Living with a Vestibular Disorder During the Covid-19 Pandemic

A Research Study

Dr. Laura Smith, a lecturer in Psychology at the School of Psychology, University of Kent, collected information from people suffering from a vestibular disorder in the UK who had also been diagnosed with COVID-19. Following is a summary of this project.

Aims of the project

In this project, how people with vestibular disorders had been affected by the Covid-19 pandemic was explored. They wanted to find out about changes to their health during this time, as well how their everyday lives and routines had been impacted.

How we collected the data

They designed an online survey which asked about basic demographic information and health conditions. The survey also captured what vestibular symptoms people experienced before and during the Covid-19 pandemic, and what vestibular healthcare they had received throughout the pandemic. Questions also covered daily activities, work, and work-life balance. Some questions were in a multiple-choice format, while others had a free-text format so people could provide more detail.

They shared their survey with charity organisations, vestibular support groups and clinical teams who helped them to distribute this. 124 people in the UK completed their online survey.

What did we find?

People reported changes in their wellbeing; over half rated their health as worse now than before the pandemic. Some thought their vestibular symptoms had worsened during the pandemic. Vertigo, unsteadiness, dizziness, tinnitus, loss of concentration/memory, and headaches were the symptoms most likely to be rated as having worsened.

Disruptions to healthcare were common, including delays and longer waiting lists. Some people had been offered a remote consultation over the telephone or a video call. Generally, people thought remote care was convenient and offered flexibility. However, people reported some trade-offs including difficulty communicating and a less personal relationship with the healthcare professional. Remote appointments were perceived as more suitable for follow-up appointments rather than an initial appointment, where a diagnosis needs to be made.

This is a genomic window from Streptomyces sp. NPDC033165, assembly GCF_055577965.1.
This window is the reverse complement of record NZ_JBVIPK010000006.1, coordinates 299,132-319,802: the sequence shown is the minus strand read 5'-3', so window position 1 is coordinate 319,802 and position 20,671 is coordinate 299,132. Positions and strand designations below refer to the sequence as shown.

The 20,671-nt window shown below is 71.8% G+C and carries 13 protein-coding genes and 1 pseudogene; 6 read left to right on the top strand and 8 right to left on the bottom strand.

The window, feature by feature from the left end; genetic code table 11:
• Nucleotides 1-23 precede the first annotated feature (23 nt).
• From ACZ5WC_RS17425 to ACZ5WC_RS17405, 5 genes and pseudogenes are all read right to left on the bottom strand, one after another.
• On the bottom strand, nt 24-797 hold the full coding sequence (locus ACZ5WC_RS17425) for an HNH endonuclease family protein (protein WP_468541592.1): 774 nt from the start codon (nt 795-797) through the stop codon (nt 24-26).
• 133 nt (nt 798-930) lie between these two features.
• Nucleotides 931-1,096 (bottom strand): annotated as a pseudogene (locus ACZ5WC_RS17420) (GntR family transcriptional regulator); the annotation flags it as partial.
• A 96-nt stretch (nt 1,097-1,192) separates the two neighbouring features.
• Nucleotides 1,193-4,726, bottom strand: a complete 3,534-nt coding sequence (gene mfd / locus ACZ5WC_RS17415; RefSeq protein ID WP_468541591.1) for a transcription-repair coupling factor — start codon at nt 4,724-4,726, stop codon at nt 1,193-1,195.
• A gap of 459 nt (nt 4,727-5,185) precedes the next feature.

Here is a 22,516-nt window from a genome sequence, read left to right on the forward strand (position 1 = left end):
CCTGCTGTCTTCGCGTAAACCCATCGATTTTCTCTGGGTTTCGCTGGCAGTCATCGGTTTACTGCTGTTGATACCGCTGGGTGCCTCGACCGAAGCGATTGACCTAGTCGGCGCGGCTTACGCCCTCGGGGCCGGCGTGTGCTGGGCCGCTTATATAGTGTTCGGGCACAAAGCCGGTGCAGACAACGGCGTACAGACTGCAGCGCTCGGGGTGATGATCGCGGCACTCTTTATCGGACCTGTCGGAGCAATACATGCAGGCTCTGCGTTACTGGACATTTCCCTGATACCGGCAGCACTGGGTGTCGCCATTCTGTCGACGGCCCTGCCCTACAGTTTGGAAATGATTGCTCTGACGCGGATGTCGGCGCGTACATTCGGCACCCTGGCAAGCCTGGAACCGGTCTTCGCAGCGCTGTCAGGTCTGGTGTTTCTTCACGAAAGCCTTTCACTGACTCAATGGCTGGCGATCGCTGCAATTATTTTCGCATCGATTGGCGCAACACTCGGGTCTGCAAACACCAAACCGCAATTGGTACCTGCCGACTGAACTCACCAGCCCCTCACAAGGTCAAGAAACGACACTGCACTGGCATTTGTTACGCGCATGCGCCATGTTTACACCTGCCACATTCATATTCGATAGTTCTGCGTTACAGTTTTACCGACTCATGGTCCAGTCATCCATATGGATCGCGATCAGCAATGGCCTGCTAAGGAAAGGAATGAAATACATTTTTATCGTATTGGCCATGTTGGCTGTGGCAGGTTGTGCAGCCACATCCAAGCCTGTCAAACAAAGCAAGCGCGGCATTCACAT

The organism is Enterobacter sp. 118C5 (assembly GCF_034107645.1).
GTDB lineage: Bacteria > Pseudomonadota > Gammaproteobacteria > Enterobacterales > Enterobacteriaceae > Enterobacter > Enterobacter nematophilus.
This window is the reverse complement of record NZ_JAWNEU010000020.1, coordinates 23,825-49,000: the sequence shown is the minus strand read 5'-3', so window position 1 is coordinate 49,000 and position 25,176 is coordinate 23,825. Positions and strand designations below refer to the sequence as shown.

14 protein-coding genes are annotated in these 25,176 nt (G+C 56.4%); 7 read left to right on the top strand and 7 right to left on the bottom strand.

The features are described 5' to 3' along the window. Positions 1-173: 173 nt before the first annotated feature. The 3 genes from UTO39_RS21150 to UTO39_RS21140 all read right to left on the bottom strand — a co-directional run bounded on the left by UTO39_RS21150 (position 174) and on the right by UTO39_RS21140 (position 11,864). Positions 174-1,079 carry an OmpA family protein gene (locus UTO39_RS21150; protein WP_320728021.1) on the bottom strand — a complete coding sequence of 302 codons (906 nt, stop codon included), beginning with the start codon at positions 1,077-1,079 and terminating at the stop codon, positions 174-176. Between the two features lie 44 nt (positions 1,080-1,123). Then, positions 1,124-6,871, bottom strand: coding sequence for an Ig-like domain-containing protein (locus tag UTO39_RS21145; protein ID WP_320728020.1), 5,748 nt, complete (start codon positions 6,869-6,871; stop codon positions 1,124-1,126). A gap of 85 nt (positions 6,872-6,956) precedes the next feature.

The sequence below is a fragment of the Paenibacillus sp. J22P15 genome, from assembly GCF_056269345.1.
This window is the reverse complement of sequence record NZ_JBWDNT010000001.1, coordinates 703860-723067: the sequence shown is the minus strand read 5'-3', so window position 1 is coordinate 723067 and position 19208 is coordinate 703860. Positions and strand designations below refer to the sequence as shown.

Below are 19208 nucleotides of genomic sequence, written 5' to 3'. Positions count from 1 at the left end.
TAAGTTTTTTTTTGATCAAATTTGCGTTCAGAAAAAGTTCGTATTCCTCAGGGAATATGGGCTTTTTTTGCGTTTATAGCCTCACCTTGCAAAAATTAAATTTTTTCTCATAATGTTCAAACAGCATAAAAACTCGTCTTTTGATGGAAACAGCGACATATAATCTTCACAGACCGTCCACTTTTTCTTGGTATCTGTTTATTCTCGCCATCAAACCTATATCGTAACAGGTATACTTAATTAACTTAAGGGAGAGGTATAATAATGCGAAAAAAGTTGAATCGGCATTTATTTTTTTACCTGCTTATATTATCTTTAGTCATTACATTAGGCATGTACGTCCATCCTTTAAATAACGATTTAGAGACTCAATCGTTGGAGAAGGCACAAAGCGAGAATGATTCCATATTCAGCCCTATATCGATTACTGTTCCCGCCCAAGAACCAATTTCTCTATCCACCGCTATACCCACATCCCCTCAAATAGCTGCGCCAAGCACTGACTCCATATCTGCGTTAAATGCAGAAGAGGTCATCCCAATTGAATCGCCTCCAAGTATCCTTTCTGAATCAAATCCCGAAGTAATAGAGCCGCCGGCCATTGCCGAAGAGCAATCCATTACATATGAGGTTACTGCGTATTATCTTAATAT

People experienced changes in their daily routines including reduced social contact (83%) and exercise (54%). However, some unintended benefits of the pandemic were also reported including less pressure to socialise, avoiding busy places and being able to look after oneself.

Conclusions and Next Steps

The results show that the Covid-19 pandemic can impact people in different ways. People with vestibular disorders experience symptoms which can make them more vulnerable to the effects of the pandemic. Clinical services should be mindful that Covid-19 can heighten vestibular symptoms and offer support to improve wellbeing. They will share their findings at meetings and conferences and publish the results in journals to help raise awareness of this.

The study also produced some recommendations on how remote healthcare and supporting people to self-manage their symptoms could help. They plan to get some feedback to help us develop these recommendations further in our next research project.

If you have any questions about the study or would like more information, please contact:

Dr Laura Smith | Lecturer in Psychology
School of Psychology, University of Kent
[email protected]